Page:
History Subject Leader - Miss Wright
Our learning intent
At St James' Catholic Primary School, we view History not only as simple facts and dates but encourage pupils to become detectives who explore the past in an exciting way.
History is taught mainly through a topic based approach and gives pupils a chance to explore a wide range of sources from which the past may come alive.
History allows our children to compare and contrast, to examine how and why things have changed, to learn about historical characters and expand their research skills. We teach children to be open minded and enquiring thinkers who understand cause and effect. We want them to understand how people have lived in the past and compare this to modern life. We encourage first hand experiences through handling real artefacts and wherever possible arranging field work visits to relevant sites of historical interest in the region or bringing in specialists for in-school workshops.
The national curriculum for history aims to ensure that all pupils:
- know and understand the history of these islands as a coherent, chronological narrative, from the earliest times to the present day: how people’s lives have shaped this nation and how Britain has influenced and been influenced by the wider world
- know and understand significant aspects of the history of the wider world: the nature of ancient civilisations; the expansion and dissolution of empires; characteristic features of past non-European societies; achievements and follies of mankind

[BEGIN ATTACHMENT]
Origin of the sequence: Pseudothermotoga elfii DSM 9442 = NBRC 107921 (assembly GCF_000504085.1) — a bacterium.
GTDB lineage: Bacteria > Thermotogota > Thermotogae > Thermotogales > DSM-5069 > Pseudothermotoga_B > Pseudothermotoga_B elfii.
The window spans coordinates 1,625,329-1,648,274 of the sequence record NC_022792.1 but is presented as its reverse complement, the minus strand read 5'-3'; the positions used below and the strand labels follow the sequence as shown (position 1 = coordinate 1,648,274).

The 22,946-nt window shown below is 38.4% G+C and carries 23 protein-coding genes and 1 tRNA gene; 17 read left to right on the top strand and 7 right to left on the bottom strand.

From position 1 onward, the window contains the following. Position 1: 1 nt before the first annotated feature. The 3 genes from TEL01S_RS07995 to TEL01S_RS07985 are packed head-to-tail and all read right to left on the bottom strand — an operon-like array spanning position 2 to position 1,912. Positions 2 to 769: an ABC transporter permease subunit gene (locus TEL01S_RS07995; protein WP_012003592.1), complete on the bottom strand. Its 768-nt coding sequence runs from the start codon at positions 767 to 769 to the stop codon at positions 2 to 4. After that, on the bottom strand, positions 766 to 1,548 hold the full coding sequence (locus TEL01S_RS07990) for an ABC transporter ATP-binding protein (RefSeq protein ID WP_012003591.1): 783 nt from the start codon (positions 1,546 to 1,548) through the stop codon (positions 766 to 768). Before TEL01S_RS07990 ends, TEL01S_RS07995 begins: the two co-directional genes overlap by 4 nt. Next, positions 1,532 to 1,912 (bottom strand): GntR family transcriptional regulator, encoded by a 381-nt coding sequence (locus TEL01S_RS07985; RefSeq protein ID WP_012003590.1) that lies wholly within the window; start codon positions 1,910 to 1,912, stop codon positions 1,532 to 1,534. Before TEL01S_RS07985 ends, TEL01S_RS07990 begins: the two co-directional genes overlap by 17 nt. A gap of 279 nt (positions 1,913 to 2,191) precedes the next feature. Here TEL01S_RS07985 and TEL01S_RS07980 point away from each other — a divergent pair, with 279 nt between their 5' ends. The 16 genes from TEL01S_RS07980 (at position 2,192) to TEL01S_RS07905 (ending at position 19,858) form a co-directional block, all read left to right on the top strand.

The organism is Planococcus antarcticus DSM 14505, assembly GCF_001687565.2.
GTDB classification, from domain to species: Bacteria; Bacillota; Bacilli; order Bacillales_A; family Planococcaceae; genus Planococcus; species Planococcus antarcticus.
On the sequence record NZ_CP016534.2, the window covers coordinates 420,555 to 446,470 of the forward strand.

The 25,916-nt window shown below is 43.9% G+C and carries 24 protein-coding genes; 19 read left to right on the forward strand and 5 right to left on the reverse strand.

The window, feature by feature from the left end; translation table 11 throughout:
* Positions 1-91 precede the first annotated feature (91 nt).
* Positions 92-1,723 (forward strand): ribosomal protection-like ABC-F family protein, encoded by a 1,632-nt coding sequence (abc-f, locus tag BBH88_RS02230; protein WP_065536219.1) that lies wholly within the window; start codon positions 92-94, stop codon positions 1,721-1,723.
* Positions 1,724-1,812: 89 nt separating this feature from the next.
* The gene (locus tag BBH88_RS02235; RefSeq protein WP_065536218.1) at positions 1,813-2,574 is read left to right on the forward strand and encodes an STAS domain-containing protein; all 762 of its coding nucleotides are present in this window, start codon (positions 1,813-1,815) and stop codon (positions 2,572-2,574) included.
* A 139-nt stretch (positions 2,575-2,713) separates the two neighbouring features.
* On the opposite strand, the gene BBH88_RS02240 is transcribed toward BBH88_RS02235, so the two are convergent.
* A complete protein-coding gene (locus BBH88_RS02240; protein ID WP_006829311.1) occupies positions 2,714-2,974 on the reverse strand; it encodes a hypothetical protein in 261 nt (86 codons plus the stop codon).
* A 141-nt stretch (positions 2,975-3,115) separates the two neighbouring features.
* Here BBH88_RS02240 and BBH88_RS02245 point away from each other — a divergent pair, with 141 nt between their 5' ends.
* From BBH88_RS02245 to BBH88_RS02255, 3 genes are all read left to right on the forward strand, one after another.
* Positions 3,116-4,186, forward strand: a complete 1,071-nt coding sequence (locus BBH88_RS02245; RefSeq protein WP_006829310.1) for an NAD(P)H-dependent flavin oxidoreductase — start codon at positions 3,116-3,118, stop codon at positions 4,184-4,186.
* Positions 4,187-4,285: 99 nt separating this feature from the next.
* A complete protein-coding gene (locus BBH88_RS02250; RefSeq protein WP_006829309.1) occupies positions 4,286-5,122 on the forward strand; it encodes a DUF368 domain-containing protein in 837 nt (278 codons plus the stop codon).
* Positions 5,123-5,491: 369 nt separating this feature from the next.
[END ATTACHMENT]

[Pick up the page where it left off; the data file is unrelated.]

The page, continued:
- gain and deploy a historically grounded understanding of abstract terms such as ‘empire’, ‘civilisation’, ‘parliament’ and ‘peasantry’
- understand historical concepts such as continuity and change, cause and consequence, similarity, difference and significance, and use them to make connections, draw contrasts, analyse trends, frame historically valid questions and create their own structured accounts, including written narratives and analyses
- understand the methods of historical enquiry, including how evidence is used rigorously to make historical claims, and discern how and why contrasting arguments and interpretations of the past have been constructed
- gain historical perspective by placing their growing knowledge into different contexts: understanding the connections between local, regional, national and international history; between cultural, economic, military, political, religious and social history; and between short- and long-term timescales
“Yesterday is history. Tomorrow is a mystery. Today is a gift. That’s why we call it ‘The Present’.”
– Eleanor Roosevelt
“A people without the knowledge of their past history, origin and culture is like a tree without roots.”
― Marcus Garvey